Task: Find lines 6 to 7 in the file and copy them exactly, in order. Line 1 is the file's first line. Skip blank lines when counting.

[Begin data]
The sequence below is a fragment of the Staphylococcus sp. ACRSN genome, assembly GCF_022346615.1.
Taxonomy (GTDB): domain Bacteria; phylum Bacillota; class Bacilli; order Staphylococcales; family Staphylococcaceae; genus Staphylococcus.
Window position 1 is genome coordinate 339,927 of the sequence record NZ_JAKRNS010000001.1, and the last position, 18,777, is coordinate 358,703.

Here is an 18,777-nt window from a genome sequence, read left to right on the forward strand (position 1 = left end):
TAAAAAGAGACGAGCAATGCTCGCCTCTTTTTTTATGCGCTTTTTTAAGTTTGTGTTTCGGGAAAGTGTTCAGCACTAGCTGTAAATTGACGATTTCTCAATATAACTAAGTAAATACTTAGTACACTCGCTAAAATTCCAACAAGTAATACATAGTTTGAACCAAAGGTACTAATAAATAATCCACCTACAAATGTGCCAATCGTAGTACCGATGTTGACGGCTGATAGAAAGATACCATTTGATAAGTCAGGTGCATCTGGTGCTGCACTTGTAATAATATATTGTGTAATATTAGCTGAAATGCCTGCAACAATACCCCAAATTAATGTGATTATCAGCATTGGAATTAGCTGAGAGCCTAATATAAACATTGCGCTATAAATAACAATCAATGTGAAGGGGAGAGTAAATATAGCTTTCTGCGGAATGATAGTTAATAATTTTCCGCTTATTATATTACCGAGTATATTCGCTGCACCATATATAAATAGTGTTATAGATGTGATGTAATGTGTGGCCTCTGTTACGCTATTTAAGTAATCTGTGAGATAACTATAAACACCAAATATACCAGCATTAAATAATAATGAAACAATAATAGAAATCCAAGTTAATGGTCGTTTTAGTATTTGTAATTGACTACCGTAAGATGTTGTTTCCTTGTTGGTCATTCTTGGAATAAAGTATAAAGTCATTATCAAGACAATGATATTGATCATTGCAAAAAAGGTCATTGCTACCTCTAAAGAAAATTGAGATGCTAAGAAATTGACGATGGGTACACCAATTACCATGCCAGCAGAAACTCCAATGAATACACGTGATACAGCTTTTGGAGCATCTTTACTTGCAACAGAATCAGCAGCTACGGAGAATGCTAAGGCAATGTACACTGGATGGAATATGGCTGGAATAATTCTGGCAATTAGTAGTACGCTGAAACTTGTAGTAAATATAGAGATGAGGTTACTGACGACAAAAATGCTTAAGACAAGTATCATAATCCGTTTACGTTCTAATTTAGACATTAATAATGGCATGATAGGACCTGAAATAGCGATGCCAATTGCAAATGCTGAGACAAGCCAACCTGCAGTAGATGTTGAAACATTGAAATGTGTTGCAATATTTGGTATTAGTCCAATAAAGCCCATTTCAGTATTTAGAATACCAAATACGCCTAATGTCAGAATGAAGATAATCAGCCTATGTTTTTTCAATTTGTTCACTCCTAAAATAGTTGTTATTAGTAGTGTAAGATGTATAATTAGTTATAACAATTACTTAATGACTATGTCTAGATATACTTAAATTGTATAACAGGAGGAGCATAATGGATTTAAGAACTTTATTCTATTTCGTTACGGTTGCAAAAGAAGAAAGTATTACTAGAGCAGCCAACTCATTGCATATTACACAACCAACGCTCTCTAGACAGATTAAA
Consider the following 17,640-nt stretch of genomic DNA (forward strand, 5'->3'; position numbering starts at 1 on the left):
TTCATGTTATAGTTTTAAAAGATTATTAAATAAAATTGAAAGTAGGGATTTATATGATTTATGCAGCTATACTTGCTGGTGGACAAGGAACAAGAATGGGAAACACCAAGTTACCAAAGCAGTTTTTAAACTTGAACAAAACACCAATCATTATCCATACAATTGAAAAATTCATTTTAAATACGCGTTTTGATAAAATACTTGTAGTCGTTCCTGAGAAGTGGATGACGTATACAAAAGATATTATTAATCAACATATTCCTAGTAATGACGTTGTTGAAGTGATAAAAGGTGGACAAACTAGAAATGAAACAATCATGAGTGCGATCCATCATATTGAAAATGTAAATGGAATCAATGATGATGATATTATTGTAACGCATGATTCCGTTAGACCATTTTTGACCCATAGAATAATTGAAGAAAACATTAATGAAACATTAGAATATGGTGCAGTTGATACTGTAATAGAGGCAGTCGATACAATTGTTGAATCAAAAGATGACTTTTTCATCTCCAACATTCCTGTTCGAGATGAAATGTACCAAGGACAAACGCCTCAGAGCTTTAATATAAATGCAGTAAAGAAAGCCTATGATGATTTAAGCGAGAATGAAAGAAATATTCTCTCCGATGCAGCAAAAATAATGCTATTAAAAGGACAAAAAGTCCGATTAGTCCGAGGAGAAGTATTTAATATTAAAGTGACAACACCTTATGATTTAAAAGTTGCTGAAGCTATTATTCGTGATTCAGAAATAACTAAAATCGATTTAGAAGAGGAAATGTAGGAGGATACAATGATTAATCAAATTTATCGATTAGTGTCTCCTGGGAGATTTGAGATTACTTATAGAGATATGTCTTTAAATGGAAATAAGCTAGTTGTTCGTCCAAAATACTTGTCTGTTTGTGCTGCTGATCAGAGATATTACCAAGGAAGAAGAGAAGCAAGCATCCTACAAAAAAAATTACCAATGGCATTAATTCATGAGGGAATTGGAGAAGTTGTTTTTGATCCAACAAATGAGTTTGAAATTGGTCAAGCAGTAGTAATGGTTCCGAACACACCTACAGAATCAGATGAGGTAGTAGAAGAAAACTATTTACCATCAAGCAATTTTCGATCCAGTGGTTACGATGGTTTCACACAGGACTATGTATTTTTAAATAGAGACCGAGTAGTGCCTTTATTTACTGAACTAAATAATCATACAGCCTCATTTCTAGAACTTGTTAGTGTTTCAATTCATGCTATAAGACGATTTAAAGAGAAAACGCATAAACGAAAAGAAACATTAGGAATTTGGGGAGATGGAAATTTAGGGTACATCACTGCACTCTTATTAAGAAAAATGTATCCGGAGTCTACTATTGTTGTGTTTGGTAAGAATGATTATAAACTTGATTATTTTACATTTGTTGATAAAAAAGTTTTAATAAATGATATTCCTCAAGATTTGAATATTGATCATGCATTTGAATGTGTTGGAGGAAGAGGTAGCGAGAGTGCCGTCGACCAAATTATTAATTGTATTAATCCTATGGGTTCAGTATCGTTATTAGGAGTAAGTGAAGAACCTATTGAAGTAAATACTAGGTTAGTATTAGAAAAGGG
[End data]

Consider the following 17,640-nt stretch of genomic DNA (forward strand, 5'->3'; position numbering starts at 1 on the left):
TTCATGTTATAGTTTTAAAAGATTATTAAATAAAATTGAAAGTAGGGATTTATATGATTTATGCAGCTATACTTGCTGGTGGACAAGGAACAAGAATGGGAAACACCAAGTTACCAAAGCAGTTTTTAAACTTGAACAAAACACCAATCATTATCCATACAATTGAAAAATTCATTTTAAATACGCGTTTTGATAAAATACTTGTAGTCGTTCCTGAGAAGTGGATGACGTATACAAAAGATATTATTAATCAACATATTCCTAGTAATGACGTTGTTGAAGTGATAAAAGGTGGACAAACTAGAAATGAAACAATCATGAGTGCGATCCATCATATTGAAAATGTAAATGGAATCAATGATGATGATATTATTGTAACGCATGATTCCGTTAGACCATTTTTGACCCATAGAATAATTGAAGAAAACATTAATGAAACATTAGAATATGGTGCAGTTGATACTGTAATAGAGGCAGTCGATACAATTGTTGAATCAAAAGATGACTTTTTCATCTCCAACATTCCTGTTCGAGATGAAATGTACCAAGGACAAACGCCTCAGAGCTTTAATATAAATGCAGTAAAGAAAGCCTATGATGATTTAAGCGAGAATGAAAGAAATATTCTCTCCGATGCAGCAAAAATAATGCTATTAAAAGGACAAAAAGTCCGATTAGTCCGAGGAGAAGTATTTAATATTAAAGTGACAACACCTTATGATTTAAAAGTTGCTGAAGCTATTATTCGTGATTCAGAAATAACTAAAATCGATTTAGAAGAGGAAATGTAGGAGGATACAATGATTAATCAAATTTATCGATTAGTGTCTCCTGGGAGATTTGAGATTACTTATAGAGATATGTCTTTAAATGGAAATAAGCTAGTTGTTCGTCCAAAATACTTGTCTGTTTGTGCTGCTGATCAGAGATATTACCAAGGAAGAAGAGAAGCAAGCATCCTACAAAAAAAATTACCAATGGCATTAATTCATGAGGGAATTGGAGAAGTTGTTTTTGATCCAACAAATGAGTTTGAAATTGGTCAAGCAGTAGTAATGGTTCCGAACACACCTACAGAATCAGATGAGGTAGTAGAAGAAAACTATTTACCATCAAGCAATTTTCGATCCAGTGGTTACGATGGTTTCACACAGGACTATGTATTTTTAAATAGAGACCGAGTAGTGCCTTTATTTACTGAACTAAATAATCATACAGCCTCATTTCTAGAACTTGTTAGTGTTTCAATTCATGCTATAAGACGATTTAAAGAGAAAACGCATAAACGAAAAGAAACATTAGGAATTTGGGGAGATGGAAATTTAGGGTACATCACTGCACTCTTATTAAGAAAAATGTATCCGGAGTCTACTATTGTTGTGTTTGGTAAGAATGATTATAAACTTGATTATTTTACATTTGTTGATAAAAAAGTTTTAATAAATGATATTCCTCAAGATTTGAATATTGATCATGCATTTGAATGTGTTGGAGGAAGAGGTAGCGAGAGTGCCGTCGACCAAATTATTAATTGTATTAATCCTATGGGTTCAGTATCGTTATTAGGAGTAAGTGAAGAACCTATTGAAGTAAATACTAGGTTAGTATTAGAAAAGGG